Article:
Tachycardia and hypertension enhance tracer efflux from the spinal cord

Shinuo Liu, Lynne E. Bilston, Marcus A. Stoodley, Sarah J. Hemley*

*Corresponding author for this work

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Abstract

Background: Disruption of cerebrospinal fluid (CSF)/interstitial fluid (ISF) exchange in the spinal cord is likely to contribute to central nervous system (CNS) diseases that involve abnormal fluid accumulation, including spinal cord oedema and syringomyelia. However, the physiological factors that govern fluid transport in the spinal cord are poorly understood. The aims of this study were to determine the effects of cardiac pulsations and respiration on tracer signal increase, indicative of molecular movement following infusion into the spinal cord grey or white matter. Methods: In Sprague Dawley rats, physiological parameters were manipulated such that the effects of spontaneous breathing (generating alternating positive and negative intrathoracic pressures), mechanical ventilation (positive intrathoracic pressure only), tachycardia (heart atrial pacing), as well as hypertension (pharmacologically induced) were separately studied. Since fluid outflow from the spinal cord cannot be directly measured, we assessed the molecular movement of fluorescent ovalbumin (AFO-647), visualised by an increase in tracer signal, following injection into the cervicothoracic spinal grey or white matter. Results: Tachycardia and hypertension increased AFO-647 tracer efflux, while the concomitant negative and positive intrathoracic pressures generated during spontaneous breathing did not when compared to the positive-pressure ventilated controls. Following AFO-647 tracer injection into the spinal grey matter, increasing blood pressure and heart rate resulted in increased tracer movement away from the injection site compared to the hypotensive, bradycardic animals (hypertension: p = 0.05, tachycardia: p < 0.0001). Similarly, hypertension and tachycardia produced greater movement of AFO-647 tracer longitudinally along the spinal cord following injection into the spinal white matter (p < 0.0001 and p = 0.002, respectively). Tracer efflux was strongly associated with all blood vessel types. Conclusions: Arterial pulsations have profound effects on spinal cord interstitial fluid homeostasis, generating greater tracer efflux than intrathoracic pressure changes that occur over the respiratory cycle, demonstrated by increased craniocaudal CSF tracer movement in the spinal cord parenchyma.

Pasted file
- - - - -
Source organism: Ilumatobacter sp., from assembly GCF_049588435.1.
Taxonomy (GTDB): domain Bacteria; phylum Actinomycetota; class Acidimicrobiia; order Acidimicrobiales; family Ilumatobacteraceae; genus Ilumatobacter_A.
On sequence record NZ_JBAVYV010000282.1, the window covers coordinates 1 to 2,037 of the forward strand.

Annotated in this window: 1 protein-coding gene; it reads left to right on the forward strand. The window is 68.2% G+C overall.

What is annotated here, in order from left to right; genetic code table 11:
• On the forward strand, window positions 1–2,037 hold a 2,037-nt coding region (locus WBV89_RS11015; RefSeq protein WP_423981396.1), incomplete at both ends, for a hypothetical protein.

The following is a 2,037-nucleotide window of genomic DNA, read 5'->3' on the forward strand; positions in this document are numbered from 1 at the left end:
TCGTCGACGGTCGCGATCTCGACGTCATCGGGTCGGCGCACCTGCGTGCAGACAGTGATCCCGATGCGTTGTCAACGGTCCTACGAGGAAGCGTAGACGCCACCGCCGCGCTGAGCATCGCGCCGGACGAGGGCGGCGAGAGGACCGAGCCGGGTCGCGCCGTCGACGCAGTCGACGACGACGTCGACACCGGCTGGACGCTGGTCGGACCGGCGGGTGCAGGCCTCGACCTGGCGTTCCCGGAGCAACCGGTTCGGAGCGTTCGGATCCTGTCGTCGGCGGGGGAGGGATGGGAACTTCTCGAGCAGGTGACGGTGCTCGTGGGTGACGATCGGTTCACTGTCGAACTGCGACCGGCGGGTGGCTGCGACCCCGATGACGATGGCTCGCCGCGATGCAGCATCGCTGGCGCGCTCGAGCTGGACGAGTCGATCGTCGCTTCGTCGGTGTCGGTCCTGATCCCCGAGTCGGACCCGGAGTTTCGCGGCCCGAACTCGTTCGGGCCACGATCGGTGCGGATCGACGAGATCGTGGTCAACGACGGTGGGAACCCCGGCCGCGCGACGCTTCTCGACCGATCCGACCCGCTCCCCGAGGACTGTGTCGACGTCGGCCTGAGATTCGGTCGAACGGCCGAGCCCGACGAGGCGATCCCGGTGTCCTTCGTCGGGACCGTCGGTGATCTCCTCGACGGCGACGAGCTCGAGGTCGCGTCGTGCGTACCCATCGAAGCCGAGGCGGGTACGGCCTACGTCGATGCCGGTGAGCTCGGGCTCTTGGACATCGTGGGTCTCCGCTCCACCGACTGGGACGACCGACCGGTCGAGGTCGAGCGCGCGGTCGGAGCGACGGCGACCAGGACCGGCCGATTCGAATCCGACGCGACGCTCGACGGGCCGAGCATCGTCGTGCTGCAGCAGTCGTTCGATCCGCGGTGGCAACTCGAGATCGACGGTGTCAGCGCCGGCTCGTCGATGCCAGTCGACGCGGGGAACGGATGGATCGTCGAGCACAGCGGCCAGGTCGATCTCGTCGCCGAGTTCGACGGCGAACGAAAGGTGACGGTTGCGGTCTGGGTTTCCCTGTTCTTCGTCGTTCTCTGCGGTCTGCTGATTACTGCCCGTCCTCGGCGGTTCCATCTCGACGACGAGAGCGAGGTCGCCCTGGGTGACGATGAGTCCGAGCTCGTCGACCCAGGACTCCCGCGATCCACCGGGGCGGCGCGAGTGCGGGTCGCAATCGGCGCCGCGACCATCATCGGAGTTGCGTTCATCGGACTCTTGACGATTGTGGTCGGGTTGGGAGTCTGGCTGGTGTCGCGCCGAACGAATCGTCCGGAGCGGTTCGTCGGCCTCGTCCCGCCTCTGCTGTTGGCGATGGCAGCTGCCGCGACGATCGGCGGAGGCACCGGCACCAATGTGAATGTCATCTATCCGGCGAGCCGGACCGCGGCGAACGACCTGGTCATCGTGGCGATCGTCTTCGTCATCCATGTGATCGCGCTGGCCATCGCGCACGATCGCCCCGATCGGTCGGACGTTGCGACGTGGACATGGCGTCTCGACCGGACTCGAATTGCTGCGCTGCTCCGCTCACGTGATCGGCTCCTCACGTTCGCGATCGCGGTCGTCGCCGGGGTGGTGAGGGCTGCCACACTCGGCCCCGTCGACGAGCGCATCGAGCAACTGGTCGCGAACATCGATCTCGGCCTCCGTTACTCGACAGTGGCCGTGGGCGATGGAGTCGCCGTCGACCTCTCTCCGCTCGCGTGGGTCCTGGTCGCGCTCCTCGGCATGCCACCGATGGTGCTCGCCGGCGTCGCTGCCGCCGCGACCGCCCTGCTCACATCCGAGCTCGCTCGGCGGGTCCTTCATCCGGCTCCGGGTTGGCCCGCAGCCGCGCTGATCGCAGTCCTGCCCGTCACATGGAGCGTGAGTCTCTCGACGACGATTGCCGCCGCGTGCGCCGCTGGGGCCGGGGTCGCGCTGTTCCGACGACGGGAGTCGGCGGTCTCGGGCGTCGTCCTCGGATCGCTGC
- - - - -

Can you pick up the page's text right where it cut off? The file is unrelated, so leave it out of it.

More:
Original languageEnglish
Article number47
Pages (from-to)1-15
Number of pages15
JournalFluids and Barriers of the CNS
Volume18
Issue number1
DOIs
Publication statusPublished - 26 Oct 2021

Bibliographical note

Copyright the Author(s) 2021. Version archived for private and non-commercial use with the permission of the author/s and according to publisher conditions. For further rights please contact the publisher.

Keywords

  • Cerebrospinal fluid
  • Hypertension
  • Interstitial fluid
  • Intrathoracic pressure
  • Respiration
  • Spinal cord
  • Tachycardia

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